Sympathetic use of Root Barriers in tree planting
To guide rather than constrict
We are often asked, what root barrier should we use? Or should we use a root barrier at all?
To understand whether a root barrier should be used or not, it is important to firstly consider a key feature of tree rooting systems.
With regards to trees one common misconception is that what is above ground is reflected below. In fact, for most UK tree species, 90% of the root growth is within the top 500mm of soil. It makes sense really, for as British Standards highlight, any deeper than 300mm most topsoil will start to become anaerobic. The roots therefore like plenty of uninhibited lateral space to spread out.
Take for example an average 16m3 tree pit for a ‘Medium’ class of tree, such as an Acer Campestre ‘Elsrijk’. The canopy after 25 years will be anything up to six metres in diameter. We can be confident that the roots will want to extend further than 3 metres from the centre each way. How can they do this if it’s planted in a 4m2 tree pit with impenetrable root barrier around all four sides?
What we end up with in so many cases, is the rooting system becoming constricted, halting healthy growth; and the trees never reaching their full potential.
Of course, close proximity to buildings or footpaths, and service lines, especially water and sewerage pipes, means we do need to gently deter, or guide the roots. This can be done by lining the tree pit or trench along the side where the paving or services lines are. You can also simply wrap the service line with root barrier. If there should be even the tiniest crack or loose joint in the piping of service lines, this will enable warmth and moisture to seep into the surrounding soil. Tree roots are attracted to this source of moisture, and in the case of sewer pipes, organic nutrients. Without protection from a root barrier, the fine hair-like roots will work their way into the crack or loose joint and carry on growing inside the pipe. As the roots grow, the crack in the pipe widens, more moisture seeps out and we have an ever-increasing problem; until finally the pipe is so full of roots and trapped debris that it becomes completely blocked and unusable.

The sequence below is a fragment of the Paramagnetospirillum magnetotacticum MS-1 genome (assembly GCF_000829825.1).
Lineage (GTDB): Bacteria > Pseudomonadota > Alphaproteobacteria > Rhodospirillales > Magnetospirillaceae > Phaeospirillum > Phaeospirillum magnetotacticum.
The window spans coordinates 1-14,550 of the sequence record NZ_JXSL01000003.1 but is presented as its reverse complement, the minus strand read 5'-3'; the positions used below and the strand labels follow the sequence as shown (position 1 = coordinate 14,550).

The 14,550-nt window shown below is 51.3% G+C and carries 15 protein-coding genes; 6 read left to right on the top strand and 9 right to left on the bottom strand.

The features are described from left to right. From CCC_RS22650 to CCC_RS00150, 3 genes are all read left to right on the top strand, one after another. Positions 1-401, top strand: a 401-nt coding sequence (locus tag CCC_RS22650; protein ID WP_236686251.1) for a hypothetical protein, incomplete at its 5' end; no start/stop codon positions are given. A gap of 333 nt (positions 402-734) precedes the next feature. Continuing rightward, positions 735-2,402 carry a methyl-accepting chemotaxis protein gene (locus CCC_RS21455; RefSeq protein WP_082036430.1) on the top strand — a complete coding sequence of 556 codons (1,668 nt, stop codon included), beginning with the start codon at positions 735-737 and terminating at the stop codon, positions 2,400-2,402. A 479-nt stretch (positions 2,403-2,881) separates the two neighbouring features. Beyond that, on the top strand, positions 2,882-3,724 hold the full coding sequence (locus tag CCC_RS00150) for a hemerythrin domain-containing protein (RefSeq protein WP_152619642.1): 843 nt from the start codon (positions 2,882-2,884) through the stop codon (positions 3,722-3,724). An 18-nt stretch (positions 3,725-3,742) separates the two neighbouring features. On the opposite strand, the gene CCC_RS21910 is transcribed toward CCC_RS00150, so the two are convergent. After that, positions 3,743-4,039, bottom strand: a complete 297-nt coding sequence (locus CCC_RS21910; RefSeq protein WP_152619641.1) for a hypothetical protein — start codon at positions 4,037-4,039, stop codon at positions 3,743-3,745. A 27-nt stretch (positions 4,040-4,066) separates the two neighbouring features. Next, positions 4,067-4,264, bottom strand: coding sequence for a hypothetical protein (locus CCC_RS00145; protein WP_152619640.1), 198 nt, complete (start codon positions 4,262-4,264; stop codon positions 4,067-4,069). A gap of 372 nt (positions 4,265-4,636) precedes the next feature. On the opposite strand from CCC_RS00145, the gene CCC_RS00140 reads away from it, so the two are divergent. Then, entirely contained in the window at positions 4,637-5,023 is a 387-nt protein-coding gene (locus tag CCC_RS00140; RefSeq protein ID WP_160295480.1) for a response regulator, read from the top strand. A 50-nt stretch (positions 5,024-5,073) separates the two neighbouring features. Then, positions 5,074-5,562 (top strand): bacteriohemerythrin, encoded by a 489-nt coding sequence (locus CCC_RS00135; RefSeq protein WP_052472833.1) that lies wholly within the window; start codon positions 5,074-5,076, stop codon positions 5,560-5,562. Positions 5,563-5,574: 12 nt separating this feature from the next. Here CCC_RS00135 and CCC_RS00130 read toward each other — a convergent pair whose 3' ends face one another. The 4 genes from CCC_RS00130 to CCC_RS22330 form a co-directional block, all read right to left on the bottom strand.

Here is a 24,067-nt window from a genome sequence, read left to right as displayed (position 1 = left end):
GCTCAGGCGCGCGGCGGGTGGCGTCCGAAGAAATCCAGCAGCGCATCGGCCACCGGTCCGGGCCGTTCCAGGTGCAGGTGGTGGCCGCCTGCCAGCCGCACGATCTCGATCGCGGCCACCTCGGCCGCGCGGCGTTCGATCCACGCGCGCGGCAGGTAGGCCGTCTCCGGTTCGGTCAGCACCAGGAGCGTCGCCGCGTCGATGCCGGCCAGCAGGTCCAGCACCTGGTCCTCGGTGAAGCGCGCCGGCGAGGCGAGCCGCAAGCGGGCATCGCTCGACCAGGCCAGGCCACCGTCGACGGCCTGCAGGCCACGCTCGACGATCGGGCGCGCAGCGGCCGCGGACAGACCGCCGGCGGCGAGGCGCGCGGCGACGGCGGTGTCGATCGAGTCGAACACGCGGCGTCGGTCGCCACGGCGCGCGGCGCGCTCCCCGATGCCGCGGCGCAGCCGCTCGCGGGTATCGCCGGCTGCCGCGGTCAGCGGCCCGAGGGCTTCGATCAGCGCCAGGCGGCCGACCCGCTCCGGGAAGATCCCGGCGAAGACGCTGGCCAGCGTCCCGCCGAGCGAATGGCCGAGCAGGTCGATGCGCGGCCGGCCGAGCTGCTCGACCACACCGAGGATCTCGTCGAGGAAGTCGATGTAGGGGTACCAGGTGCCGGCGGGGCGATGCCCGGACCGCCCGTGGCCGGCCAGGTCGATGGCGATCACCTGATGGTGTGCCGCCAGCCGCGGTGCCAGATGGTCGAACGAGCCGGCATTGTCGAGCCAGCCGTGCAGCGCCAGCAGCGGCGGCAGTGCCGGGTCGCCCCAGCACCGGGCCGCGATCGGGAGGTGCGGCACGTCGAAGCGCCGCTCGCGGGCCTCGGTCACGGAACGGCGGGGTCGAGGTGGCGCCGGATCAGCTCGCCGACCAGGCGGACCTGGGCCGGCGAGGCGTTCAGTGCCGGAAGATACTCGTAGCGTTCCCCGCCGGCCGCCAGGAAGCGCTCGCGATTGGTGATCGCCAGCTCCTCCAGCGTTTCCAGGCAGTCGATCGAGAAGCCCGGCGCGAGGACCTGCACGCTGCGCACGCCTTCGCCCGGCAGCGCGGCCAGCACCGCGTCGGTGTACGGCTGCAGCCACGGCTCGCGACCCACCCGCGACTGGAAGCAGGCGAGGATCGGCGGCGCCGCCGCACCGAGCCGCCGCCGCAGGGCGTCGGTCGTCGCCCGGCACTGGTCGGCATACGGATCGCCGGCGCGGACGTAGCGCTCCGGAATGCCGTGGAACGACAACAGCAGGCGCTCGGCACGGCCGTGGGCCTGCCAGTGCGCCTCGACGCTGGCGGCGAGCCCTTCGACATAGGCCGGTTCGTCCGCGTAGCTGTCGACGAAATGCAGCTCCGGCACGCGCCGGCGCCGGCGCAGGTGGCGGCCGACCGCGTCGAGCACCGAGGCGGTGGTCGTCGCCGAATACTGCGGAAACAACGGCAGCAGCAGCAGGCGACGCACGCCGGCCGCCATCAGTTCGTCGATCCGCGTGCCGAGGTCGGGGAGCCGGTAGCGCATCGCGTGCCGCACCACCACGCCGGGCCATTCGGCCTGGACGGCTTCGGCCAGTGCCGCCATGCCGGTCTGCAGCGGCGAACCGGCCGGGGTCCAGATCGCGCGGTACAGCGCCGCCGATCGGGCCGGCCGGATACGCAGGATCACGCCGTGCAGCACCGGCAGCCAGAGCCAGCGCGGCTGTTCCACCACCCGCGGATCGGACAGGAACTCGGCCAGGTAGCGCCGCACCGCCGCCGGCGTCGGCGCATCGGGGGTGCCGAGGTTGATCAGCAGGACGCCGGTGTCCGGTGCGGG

Image c/o Waterman Plumbing Toronto. Blocked pipe
Occasionally, the root growth will be so much that it splits the pipe completely, leading to a total collapse, which results in huge disruption, and a lot of expense to fix.
Compared with the cost of an overall tree planting project, and certainly any potential repair work, Root barrier is a negligible cost investment.Here at Green-tech we offer a range of products for most applications:
gt260- a single-sided permeable barrier measuring 650 microns (0.65mm) thick. This allows water to pass through, but is impermeable to roots, making it an ideal all-round barrier.
gt325 – is a slightly heavier, but still very flexible 720 micron (0.72mm), fully impermeable barrier. The gt325 is ideal for protecting the newly planted tree roots from pollutants or acids that may be in the surrounding soil.
gt360 – very similar to 260, except that it is coated on both sides, making it sturdier at 710 microns (0.7mm), and ideal for keeping two types of trees or shrubs apart should they need to be moved at a future date.
gt420 UV –the heaviest of the standard root barriers at 780 microns (078mm) and also has an additional UV coating, so that it can be left partially above the surface. It is particularly effective against vigorous roots such as bamboo and reeds.
gt260 permeable rootbarrier
We also supply specialist products such as CuTex, specifically formulated to control Japanese Knotweed, Himalayan Balsam and other invasive species. CuTex features a copper foil encapsulated between polypropylene geo-textiles. The foil acts as a ‘signal’ layer, from which the roots avert their growth, acting as an impenetrable barrier to roots. The quantity of copper ions released are so miniscule that there is no affect on the eco-system or groundwater. It can be laid either vertically or horizontally.
If you need something even sturdier, gtRollRib is a tough 1.5mm thick, recyclable HDPE panel that features vertical ribs that guide roots downwards rather than turning in on themselves if space is limited. As with most things, although we would much rather see tree roots spreading out laterally, we appreciate that sometimes needs must.
These are just a few of the products, most having a 25-year guarantee, that form part of urban tree planting programmes; where although we want to give the trees as much rooting volume as possible, to do this we may need to guide roots away from one area into another.
CPD Seminars are available to discuss this area in more detail.Email firstname.lastname@example.org